mon 18/01/2021

theartsdesk at the Avignon Festival | reviews, news & interviews

theartsdesk at the Avignon Festival

theartsdesk at the Avignon Festival

Brits shout the loudest in Avignon's annual mosh pit of global theatre

Sophie Calle reads aloud from her mother's diaries in Avignon's Celestins church

The vast Avignon Festival is not a neatly curated sequence of works which can be experienced - like certain art biennales or the Proms - as if on a conveyor belt. There are 50 productions in the official “In” during three weeks, and more than a thousand shows - mostly dross - in the “Off” fringe.

The vast Avignon Festival is not a neatly curated sequence of works which can be experienced - like certain art biennales or the Proms - as if on a conveyor belt. There are 50 productions in the official “In” during three weeks, and more than a thousand shows - mostly dross - in the “Off” fringe. The festival’s directors - Vincent Baudriller and Hortense Archambault - are probably the only people to “get” the whole thing, but even they are bound to be surprised because some works evolve down to the wire (Romeo Castellucci’s presentation, for one, bears scant relation to his programme notes or even to the title of the piece).

As a punter or critic, one has the sense here of being in the mosh pit of global theatre, heavyweights like Thomas Ostermeier stamping on your toes, Steven Cohen jostling you in his illuminated corset and translucent codpiece; there is no distanced view of a whole, but rather a palpable sense of collective energy, of being part of a conversation about the purpose of theatre which is far bigger than any individual vision.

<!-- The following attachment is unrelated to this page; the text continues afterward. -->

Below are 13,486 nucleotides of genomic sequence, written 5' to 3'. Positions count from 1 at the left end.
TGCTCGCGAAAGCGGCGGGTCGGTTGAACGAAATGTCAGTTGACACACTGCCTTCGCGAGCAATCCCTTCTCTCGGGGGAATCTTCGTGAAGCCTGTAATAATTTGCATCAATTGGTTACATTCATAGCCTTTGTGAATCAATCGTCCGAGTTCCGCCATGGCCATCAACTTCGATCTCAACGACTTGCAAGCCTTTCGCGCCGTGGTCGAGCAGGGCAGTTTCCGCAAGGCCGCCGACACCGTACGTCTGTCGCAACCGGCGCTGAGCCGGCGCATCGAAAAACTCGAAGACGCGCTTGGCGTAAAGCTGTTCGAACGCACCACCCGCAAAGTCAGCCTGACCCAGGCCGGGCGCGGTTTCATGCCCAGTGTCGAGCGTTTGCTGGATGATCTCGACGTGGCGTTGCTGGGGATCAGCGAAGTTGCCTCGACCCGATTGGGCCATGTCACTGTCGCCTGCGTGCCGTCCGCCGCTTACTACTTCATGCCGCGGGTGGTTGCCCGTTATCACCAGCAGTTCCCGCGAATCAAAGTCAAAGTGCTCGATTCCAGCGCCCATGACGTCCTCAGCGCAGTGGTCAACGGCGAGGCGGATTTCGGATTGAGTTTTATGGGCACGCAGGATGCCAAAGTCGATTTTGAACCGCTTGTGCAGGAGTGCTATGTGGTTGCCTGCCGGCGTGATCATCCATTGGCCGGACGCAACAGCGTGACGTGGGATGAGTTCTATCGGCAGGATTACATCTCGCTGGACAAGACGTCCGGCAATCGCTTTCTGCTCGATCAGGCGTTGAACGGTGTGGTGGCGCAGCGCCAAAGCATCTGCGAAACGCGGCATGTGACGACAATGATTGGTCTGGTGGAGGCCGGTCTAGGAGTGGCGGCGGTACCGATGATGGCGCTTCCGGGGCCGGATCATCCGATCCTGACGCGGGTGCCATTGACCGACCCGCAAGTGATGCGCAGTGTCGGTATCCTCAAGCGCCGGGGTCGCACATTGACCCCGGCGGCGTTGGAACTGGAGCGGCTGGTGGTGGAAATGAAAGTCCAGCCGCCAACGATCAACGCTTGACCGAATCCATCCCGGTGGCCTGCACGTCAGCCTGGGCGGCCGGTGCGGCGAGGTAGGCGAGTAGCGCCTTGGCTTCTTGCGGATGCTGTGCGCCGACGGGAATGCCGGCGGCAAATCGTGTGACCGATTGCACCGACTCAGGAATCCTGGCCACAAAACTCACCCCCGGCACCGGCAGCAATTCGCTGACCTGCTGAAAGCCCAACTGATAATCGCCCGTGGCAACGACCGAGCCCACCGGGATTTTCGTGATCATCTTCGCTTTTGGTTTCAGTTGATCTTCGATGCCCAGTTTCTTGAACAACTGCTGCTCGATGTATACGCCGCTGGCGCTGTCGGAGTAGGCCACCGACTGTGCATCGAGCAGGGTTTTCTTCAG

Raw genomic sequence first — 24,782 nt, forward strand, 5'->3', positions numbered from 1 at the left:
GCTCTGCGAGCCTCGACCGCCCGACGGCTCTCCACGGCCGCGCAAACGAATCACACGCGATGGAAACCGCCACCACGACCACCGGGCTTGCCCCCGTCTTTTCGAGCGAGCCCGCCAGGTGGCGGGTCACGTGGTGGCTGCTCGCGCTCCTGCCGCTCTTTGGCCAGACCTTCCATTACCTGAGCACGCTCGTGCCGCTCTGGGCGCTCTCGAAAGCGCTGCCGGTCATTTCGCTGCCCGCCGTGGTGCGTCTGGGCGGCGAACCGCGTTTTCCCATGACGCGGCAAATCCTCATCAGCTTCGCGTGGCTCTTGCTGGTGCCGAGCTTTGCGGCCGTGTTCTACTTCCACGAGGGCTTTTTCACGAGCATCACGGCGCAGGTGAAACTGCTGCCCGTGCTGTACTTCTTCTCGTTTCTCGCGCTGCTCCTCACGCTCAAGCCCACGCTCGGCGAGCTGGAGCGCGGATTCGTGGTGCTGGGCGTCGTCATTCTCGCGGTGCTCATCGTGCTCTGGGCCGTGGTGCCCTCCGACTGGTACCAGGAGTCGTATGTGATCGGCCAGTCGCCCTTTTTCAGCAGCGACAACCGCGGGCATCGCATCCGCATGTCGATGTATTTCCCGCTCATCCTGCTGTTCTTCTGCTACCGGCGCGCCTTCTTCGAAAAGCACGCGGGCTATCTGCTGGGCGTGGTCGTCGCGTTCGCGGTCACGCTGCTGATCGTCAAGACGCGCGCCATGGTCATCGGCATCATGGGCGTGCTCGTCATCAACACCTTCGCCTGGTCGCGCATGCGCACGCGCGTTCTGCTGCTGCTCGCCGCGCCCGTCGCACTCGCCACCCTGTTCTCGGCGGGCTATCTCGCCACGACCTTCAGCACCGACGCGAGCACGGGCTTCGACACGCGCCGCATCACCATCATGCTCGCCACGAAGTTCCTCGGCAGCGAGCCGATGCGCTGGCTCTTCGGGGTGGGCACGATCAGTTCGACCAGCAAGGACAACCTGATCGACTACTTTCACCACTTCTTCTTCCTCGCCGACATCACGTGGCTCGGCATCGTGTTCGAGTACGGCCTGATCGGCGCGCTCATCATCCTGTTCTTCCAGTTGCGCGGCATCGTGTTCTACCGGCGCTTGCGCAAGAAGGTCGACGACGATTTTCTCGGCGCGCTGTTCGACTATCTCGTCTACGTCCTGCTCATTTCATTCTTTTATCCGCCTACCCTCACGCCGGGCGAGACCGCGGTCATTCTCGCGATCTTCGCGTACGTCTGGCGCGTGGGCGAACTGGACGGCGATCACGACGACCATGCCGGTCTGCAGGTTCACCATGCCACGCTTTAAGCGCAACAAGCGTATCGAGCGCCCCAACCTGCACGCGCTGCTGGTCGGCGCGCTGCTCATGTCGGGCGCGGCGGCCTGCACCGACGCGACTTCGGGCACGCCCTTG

For the British press the world’s biggest theatre festival elicits barely a shrug

This is not to say the festival lacks intention: some voices are louder than others, and this year - for the first time - many of them are British. Simon McBurney - as Associate Artist - gets the biggest megaphone in the form of the Cour d’Honneur of the Papal Palace for a scaled-up version of his Barbican production of The Master and Margarita, and also has various smaller collaborations with John Berger and Juliette Binoche. On his coat-tails come Forced Entertainment and Katie Mitchell, each with two shows.

The arrival of this flotilla has been met with spectacular disinterest by the British press, for whom the world’s biggest theatre festival elicits barely a shrug, even when it tries to pay homage to Albion. This may have something to do with the fact that the artists concerned are already suspiciously foreign-leaning, enjoying international renown and co-productions (Mitchell was also here last year, and is presenting a dreamlike take on WG Sebald’s Rings of Saturn in a German-language production). All three of these creators are part of a polyglot global conversation about theatre; they have ceased to be merely Atlanticist like, say, the Royal Shakespeare Company.